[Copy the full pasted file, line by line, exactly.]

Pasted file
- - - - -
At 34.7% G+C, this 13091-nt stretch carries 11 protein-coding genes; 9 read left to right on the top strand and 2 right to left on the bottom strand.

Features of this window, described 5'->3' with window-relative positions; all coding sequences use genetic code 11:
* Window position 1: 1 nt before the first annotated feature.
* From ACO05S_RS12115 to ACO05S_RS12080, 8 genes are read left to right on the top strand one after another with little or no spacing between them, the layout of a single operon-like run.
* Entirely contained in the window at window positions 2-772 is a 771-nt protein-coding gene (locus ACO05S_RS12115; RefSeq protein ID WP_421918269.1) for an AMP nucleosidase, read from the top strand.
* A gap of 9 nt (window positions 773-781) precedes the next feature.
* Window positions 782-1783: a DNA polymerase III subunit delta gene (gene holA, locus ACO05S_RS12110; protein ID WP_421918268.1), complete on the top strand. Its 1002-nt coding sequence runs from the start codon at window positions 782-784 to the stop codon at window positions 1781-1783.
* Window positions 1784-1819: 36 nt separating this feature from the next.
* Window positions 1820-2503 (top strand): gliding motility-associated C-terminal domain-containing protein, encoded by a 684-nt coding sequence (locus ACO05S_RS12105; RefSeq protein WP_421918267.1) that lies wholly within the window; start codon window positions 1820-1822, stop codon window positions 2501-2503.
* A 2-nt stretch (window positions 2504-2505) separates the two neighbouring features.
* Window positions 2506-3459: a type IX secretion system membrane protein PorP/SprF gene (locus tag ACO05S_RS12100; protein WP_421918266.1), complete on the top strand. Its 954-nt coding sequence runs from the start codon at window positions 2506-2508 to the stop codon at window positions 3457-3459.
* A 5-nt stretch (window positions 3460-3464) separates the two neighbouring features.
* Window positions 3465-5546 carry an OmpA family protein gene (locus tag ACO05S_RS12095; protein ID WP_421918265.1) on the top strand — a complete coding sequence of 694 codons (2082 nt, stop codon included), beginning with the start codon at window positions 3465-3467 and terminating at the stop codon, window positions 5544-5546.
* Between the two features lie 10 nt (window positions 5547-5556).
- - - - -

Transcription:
At 34.7% G+C, this 13091-nt stretch carries 11 protein-coding genes; 9 read left to right on the top strand and 2 right to left on the bottom strand.

Features of this window, described 5'->3' with window-relative positions; all coding sequences use genetic code 11:
* Window position 1: 1 nt before the first annotated feature.
* From ACO05S_RS12115 to ACO05S_RS12080, 8 genes are read left to right on the top strand one after another with little or no spacing between them, the layout of a single operon-like run.
* Entirely contained in the window at window positions 2-772 is a 771-nt protein-coding gene (locus ACO05S_RS12115; RefSeq protein ID WP_421918269.1) for an AMP nucleosidase, read from the top strand.
* A gap of 9 nt (window positions 773-781) precedes the next feature.
* Window positions 782-1783: a DNA polymerase III subunit delta gene (gene holA, locus ACO05S_RS12110; protein ID WP_421918268.1), complete on the top strand. Its 1002-nt coding sequence runs from the start codon at window positions 782-784 to the stop codon at window positions 1781-1783.
* Window positions 1784-1819: 36 nt separating this feature from the next.
* Window positions 1820-2503 (top strand): gliding motility-associated C-terminal domain-containing protein, encoded by a 684-nt coding sequence (locus ACO05S_RS12105; RefSeq protein WP_421918267.1) that lies wholly within the window; start codon window positions 1820-1822, stop codon window positions 2501-2503.
* A 2-nt stretch (window positions 2504-2505) separates the two neighbouring features.
* Window positions 2506-3459: a type IX secretion system membrane protein PorP/SprF gene (locus tag ACO05S_RS12100; protein WP_421918266.1), complete on the top strand. Its 954-nt coding sequence runs from the start codon at window positions 2506-2508 to the stop codon at window positions 3457-3459.
* A 5-nt stretch (window positions 3460-3464) separates the two neighbouring features.
* Window positions 3465-5546 carry an OmpA family protein gene (locus tag ACO05S_RS12095; protein ID WP_421918265.1) on the top strand — a complete coding sequence of 694 codons (2082 nt, stop codon included), beginning with the start codon at window positions 3465-3467 and terminating at the stop codon, window positions 5544-5546.
* Between the two features lie 10 nt (window positions 5547-5556).